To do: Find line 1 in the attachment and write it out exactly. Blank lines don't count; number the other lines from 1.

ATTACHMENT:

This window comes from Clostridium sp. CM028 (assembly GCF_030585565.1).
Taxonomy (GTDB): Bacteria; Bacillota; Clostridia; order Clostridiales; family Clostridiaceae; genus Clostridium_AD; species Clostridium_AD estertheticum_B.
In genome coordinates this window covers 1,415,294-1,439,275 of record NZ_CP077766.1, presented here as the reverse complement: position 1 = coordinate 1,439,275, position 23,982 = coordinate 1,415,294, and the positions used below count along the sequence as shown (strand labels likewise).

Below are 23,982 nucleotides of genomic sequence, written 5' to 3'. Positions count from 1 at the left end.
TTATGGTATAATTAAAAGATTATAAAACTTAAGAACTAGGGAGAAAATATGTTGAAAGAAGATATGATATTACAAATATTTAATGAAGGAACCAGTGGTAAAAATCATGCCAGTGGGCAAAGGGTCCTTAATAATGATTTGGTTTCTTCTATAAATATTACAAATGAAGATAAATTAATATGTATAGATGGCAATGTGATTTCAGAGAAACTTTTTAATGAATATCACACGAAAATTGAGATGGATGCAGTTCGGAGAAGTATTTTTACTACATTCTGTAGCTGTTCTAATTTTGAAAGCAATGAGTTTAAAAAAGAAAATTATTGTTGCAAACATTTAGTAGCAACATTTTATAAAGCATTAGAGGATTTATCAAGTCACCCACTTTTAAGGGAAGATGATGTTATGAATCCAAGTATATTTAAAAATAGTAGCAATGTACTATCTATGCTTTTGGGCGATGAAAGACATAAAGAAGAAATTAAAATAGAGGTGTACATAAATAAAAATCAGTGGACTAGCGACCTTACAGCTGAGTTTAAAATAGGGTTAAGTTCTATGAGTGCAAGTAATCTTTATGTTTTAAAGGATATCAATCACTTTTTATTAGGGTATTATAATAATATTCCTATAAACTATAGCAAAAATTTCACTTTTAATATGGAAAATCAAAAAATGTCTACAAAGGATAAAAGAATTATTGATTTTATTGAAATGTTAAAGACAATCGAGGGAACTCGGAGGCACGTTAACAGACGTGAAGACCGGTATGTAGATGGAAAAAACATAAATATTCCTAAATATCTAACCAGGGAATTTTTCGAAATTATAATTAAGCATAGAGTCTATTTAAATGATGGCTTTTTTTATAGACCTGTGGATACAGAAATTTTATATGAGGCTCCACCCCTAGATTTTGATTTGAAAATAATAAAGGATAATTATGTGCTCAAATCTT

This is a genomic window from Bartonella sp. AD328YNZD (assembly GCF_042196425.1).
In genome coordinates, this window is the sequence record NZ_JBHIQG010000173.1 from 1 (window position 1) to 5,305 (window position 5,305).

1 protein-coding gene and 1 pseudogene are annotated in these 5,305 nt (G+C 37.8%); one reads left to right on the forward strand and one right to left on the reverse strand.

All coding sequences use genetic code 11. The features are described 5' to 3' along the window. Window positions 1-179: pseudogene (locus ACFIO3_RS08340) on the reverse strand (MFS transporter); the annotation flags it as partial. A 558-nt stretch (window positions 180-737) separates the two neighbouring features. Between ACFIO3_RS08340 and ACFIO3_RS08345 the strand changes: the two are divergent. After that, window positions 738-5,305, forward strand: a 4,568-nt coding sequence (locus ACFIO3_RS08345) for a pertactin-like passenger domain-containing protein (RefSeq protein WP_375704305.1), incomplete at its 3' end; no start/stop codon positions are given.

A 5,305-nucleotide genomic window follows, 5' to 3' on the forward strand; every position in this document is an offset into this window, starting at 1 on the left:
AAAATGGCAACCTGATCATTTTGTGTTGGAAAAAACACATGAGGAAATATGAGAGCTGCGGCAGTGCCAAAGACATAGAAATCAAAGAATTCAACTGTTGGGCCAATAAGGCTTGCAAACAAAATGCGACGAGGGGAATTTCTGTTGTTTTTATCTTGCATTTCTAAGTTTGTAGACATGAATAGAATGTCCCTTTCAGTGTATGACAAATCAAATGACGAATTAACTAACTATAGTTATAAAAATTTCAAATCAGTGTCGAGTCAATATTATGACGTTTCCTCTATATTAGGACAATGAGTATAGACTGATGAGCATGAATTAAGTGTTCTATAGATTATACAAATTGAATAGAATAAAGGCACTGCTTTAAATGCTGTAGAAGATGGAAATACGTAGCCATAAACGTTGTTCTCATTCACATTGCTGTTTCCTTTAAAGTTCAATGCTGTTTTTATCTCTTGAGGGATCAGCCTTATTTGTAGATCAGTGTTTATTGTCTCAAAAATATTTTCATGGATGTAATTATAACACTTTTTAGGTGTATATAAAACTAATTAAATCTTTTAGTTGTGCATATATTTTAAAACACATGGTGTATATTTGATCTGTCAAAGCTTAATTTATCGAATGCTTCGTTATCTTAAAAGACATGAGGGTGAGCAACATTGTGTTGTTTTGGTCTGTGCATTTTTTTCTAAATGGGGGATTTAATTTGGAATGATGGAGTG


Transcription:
This window comes from Clostridium sp. CM028 (assembly GCF_030585565.1).